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Two PhD scholarships assessing the effects of rewilding in Australia 

Interested in how native animals influence ecosystems? 

We are looking for two enthusiastic PhD candidates to explore the effects of rewilding on invertebrates, soil microbes and functioning associated with re-introduction of native marsupials across multiple sites in New South Wales, Australia. 

Australia’s ecosystems are heavily impacted by invasions from introduced carnivores, herbivores and the loss of native vertebrates. The removal of introduced species and reintroduction of native fauna – referred to as rewilding – are being implemented as strategies for ecosystem restoration. Despite this, there is limited knowledge of how invertebrate fauna, soil microbes and their associated functions are impacted by rewilding. Understanding this is critical for determining rewilding success and exploring the role of ecological interactions in regulating ecosystem functions. 

The overall aim of the project is to assess how the rewilding of carnivorous and insectivorous mammals alters the invertebrate communities, with a strong focus on both macro- and micro-invertebrates, soil microbial assemblages and functions. The students will be given opportunities to explore direct impacts on invertebrates, microbes and functions through field observations and further develop experimental manipulations to test changes in fundamental ecosystem functions, such as herbivory, seed dispersal and predation, litter decomposition, nutrient cycling across arid and mesic ecosystems in New South Wales (NSW), Australia.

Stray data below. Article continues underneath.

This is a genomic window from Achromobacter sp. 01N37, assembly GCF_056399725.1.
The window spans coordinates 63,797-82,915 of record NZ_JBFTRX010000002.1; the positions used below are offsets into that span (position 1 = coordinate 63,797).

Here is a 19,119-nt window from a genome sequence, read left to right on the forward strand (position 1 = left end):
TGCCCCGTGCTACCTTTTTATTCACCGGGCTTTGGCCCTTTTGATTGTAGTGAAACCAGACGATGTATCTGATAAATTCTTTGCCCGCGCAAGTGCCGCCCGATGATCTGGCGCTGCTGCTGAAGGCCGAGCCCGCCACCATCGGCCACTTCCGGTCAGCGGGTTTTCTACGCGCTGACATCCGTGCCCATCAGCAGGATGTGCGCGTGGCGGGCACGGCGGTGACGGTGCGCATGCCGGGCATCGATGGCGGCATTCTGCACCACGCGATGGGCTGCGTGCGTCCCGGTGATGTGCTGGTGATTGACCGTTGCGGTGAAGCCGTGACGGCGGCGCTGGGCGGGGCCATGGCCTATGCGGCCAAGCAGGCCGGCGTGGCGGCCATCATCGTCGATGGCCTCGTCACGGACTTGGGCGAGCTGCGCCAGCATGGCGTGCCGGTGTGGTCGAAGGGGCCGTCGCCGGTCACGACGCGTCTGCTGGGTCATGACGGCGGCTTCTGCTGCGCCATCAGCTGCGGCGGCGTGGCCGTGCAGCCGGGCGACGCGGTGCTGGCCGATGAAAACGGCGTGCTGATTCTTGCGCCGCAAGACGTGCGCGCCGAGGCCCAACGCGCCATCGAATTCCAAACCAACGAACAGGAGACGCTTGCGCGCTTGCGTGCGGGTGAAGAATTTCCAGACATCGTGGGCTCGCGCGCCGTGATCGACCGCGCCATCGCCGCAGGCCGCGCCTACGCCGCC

The students will also have access to extensive monitoring data collected by the rewilding program. The project will be based at the HIE with the opportunity to work closely with the NSW Department of Planning and Environment’s (DPE) National Parks and Wildlife Service and the Restoration Science Team, an expert team of terrestrial ecologists within DPE’s Science Economics and Insights Division. The HIE is a research institute within Western Sydney University that has rapidly become a research leader in demonstrating the importance of biodiversity to functional ecosystems and has a strong reputation for delivering high-quality research. The project is co-funded by Western Sydney University and DPE. 

For more information please see: 


Applications close September 30. 




Uffe N Nielsen 

Associate Professor | Soil Invertebrate Ecology 

Hawkesbury Institute for the Environment 
P: 02 4570 1131 | E: u.nielsen@westernsydney.edu.au